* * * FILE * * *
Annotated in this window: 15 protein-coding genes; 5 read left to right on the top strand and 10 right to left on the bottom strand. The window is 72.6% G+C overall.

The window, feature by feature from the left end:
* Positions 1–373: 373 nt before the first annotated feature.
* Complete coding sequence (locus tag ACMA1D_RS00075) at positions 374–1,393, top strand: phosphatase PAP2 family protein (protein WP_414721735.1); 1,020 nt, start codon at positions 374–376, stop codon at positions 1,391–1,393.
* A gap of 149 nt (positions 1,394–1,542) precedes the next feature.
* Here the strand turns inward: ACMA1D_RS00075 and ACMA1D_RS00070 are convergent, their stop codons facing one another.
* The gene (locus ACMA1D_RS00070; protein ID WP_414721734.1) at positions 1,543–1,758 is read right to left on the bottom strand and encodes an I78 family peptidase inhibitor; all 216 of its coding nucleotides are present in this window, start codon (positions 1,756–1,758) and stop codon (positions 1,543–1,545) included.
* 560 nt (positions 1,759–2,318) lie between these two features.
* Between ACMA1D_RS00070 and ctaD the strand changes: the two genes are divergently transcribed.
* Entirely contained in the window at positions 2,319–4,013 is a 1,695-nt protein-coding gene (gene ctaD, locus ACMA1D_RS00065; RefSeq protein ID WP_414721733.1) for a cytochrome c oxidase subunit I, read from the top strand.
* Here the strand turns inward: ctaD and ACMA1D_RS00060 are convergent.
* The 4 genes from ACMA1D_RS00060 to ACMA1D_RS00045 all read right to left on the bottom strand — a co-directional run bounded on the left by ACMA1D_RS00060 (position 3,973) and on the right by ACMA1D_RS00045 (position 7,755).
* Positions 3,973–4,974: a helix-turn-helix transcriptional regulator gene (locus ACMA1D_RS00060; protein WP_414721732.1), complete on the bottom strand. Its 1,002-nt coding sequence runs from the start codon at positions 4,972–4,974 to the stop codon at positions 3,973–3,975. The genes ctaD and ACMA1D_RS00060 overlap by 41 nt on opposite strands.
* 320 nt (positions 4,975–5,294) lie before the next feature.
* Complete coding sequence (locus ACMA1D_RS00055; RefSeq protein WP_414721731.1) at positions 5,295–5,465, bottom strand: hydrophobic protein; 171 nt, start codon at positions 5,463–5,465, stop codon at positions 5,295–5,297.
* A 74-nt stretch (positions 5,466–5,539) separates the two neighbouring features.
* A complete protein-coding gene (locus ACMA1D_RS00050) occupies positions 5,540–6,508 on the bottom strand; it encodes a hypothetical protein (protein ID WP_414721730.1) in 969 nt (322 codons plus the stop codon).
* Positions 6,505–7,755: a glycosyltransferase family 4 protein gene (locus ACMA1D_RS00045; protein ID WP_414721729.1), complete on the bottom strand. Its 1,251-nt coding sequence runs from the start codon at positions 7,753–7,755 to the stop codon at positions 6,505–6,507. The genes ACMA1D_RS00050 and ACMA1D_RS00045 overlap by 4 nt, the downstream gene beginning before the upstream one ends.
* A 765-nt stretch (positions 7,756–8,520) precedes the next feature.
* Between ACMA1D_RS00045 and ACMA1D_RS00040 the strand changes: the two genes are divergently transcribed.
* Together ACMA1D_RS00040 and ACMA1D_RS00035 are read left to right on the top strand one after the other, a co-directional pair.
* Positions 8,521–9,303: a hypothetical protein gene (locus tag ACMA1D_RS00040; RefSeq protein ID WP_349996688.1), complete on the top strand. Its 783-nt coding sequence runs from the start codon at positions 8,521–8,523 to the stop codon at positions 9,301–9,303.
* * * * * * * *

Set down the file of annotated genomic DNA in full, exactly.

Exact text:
Annotated in this window: 15 protein-coding genes; 5 read left to right on the top strand and 10 right to left on the bottom strand. The window is 72.6% G+C overall.

The window, feature by feature from the left end:
* Positions 1–373: 373 nt before the first annotated feature.
* Complete coding sequence (locus tag ACMA1D_RS00075) at positions 374–1,393, top strand: phosphatase PAP2 family protein (protein WP_414721735.1); 1,020 nt, start codon at positions 374–376, stop codon at positions 1,391–1,393.
* A gap of 149 nt (positions 1,394–1,542) precedes the next feature.
* Here the strand turns inward: ACMA1D_RS00075 and ACMA1D_RS00070 are convergent, their stop codons facing one another.
* The gene (locus ACMA1D_RS00070; protein ID WP_414721734.1) at positions 1,543–1,758 is read right to left on the bottom strand and encodes an I78 family peptidase inhibitor; all 216 of its coding nucleotides are present in this window, start codon (positions 1,756–1,758) and stop codon (positions 1,543–1,545) included.
* 560 nt (positions 1,759–2,318) lie between these two features.
* Between ACMA1D_RS00070 and ctaD the strand changes: the two genes are divergently transcribed.
* Entirely contained in the window at positions 2,319–4,013 is a 1,695-nt protein-coding gene (gene ctaD, locus ACMA1D_RS00065; RefSeq protein ID WP_414721733.1) for a cytochrome c oxidase subunit I, read from the top strand.
* Here the strand turns inward: ctaD and ACMA1D_RS00060 are convergent.
* The 4 genes from ACMA1D_RS00060 to ACMA1D_RS00045 all read right to left on the bottom strand — a co-directional run bounded on the left by ACMA1D_RS00060 (position 3,973) and on the right by ACMA1D_RS00045 (position 7,755).
* Positions 3,973–4,974: a helix-turn-helix transcriptional regulator gene (locus ACMA1D_RS00060; protein WP_414721732.1), complete on the bottom strand. Its 1,002-nt coding sequence runs from the start codon at positions 4,972–4,974 to the stop codon at positions 3,973–3,975. The genes ctaD and ACMA1D_RS00060 overlap by 41 nt on opposite strands.
* 320 nt (positions 4,975–5,294) lie before the next feature.
* Complete coding sequence (locus ACMA1D_RS00055; RefSeq protein WP_414721731.1) at positions 5,295–5,465, bottom strand: hydrophobic protein; 171 nt, start codon at positions 5,463–5,465, stop codon at positions 5,295–5,297.
* A 74-nt stretch (positions 5,466–5,539) separates the two neighbouring features.
* A complete protein-coding gene (locus ACMA1D_RS00050) occupies positions 5,540–6,508 on the bottom strand; it encodes a hypothetical protein (protein ID WP_414721730.1) in 969 nt (322 codons plus the stop codon).
* Positions 6,505–7,755: a glycosyltransferase family 4 protein gene (locus ACMA1D_RS00045; protein ID WP_414721729.1), complete on the bottom strand. Its 1,251-nt coding sequence runs from the start codon at positions 7,753–7,755 to the stop codon at positions 6,505–6,507. The genes ACMA1D_RS00050 and ACMA1D_RS00045 overlap by 4 nt, the downstream gene beginning before the upstream one ends.
* A 765-nt stretch (positions 7,756–8,520) precedes the next feature.
* Between ACMA1D_RS00045 and ACMA1D_RS00040 the strand changes: the two genes are divergently transcribed.
* Together ACMA1D_RS00040 and ACMA1D_RS00035 are read left to right on the top strand one after the other, a co-directional pair.
* Positions 8,521–9,303: a hypothetical protein gene (locus tag ACMA1D_RS00040; RefSeq protein ID WP_349996688.1), complete on the top strand. Its 783-nt coding sequence runs from the start codon at positions 8,521–8,523 to the stop codon at positions 9,301–9,303.